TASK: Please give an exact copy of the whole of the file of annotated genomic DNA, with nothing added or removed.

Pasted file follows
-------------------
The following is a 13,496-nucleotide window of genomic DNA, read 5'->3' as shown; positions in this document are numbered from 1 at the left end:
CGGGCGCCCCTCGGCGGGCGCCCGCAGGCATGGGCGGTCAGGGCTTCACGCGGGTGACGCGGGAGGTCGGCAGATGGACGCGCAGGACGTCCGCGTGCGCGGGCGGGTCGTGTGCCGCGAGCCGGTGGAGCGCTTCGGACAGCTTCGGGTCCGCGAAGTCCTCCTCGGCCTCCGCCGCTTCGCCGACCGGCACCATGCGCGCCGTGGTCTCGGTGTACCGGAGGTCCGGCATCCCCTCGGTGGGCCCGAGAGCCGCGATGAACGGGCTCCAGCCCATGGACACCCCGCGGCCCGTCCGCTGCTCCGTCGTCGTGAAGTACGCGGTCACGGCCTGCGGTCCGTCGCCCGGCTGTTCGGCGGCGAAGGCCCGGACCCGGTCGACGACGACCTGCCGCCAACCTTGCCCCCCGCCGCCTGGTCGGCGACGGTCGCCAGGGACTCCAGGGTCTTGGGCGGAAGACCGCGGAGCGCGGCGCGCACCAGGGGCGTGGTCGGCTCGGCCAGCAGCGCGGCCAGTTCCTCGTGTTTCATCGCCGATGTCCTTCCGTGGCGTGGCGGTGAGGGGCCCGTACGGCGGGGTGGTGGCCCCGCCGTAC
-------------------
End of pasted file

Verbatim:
The following is a 13,496-nucleotide window of genomic DNA, read 5'->3' as shown; positions in this document are numbered from 1 at the left end:
CGGGCGCCCCTCGGCGGGCGCCCGCAGGCATGGGCGGTCAGGGCTTCACGCGGGTGACGCGGGAGGTCGGCAGATGGACGCGCAGGACGTCCGCGTGCGCGGGCGGGTCGTGTGCCGCGAGCCGGTGGAGCGCTTCGGACAGCTTCGGGTCCGCGAAGTCCTCCTCGGCCTCCGCCGCTTCGCCGACCGGCACCATGCGCGCCGTGGTCTCGGTGTACCGGAGGTCCGGCATCCCCTCGGTGGGCCCGAGAGCCGCGATGAACGGGCTCCAGCCCATGGACACCCCGCGGCCCGTCCGCTGCTCCGTCGTCGTGAAGTACGCGGTCACGGCCTGCGGTCCGTCGCCCGGCTGTTCGGCGGCGAAGGCCCGGACCCGGTCGACGACGACCTGCCGCCAACCTTGCCCCCCGCCGCCTGGTCGGCGACGGTCGCCAGGGACTCCAGGGTCTTGGGCGGAAGACCGCGGAGCGCGGCGCGCACCAGGGGCGTGGTCGGCTCGGCCAGCAGCGCGGCCAGTTCCTCGTGTTTCATCGCCGATGTCCTTCCGTGGCGTGGCGGTGAGGGGCCCGTACGGCGGGGTGGTGGCCCCGCCGTAC